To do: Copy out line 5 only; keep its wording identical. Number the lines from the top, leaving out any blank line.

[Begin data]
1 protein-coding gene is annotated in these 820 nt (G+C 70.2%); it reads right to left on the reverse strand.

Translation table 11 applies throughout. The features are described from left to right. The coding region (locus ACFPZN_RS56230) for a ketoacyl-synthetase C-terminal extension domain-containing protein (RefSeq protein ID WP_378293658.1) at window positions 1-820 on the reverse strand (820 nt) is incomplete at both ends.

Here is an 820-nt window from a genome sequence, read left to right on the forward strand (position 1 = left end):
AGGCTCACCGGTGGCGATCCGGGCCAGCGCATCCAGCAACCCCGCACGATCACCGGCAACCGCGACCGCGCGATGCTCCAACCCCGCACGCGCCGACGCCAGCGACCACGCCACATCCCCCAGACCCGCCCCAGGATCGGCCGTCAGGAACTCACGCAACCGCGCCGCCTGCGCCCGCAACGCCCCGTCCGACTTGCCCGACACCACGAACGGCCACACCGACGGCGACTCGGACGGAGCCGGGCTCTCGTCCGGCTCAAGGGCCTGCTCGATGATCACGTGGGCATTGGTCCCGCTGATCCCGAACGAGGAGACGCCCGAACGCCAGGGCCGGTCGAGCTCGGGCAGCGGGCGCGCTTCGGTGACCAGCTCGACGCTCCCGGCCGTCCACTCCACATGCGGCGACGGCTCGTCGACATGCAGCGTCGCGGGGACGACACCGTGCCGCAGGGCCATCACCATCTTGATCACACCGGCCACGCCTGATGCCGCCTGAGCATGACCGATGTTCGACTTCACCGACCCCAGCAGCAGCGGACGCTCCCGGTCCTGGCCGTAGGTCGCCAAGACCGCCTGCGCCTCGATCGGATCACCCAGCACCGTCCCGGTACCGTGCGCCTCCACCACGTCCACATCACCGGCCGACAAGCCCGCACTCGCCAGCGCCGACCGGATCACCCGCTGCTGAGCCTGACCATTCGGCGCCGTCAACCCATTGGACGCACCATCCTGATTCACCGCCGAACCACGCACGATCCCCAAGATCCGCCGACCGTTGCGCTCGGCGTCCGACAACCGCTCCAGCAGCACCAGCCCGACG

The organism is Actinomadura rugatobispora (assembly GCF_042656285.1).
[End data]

The organism is Actinomadura rugatobispora (assembly GCF_042656285.1).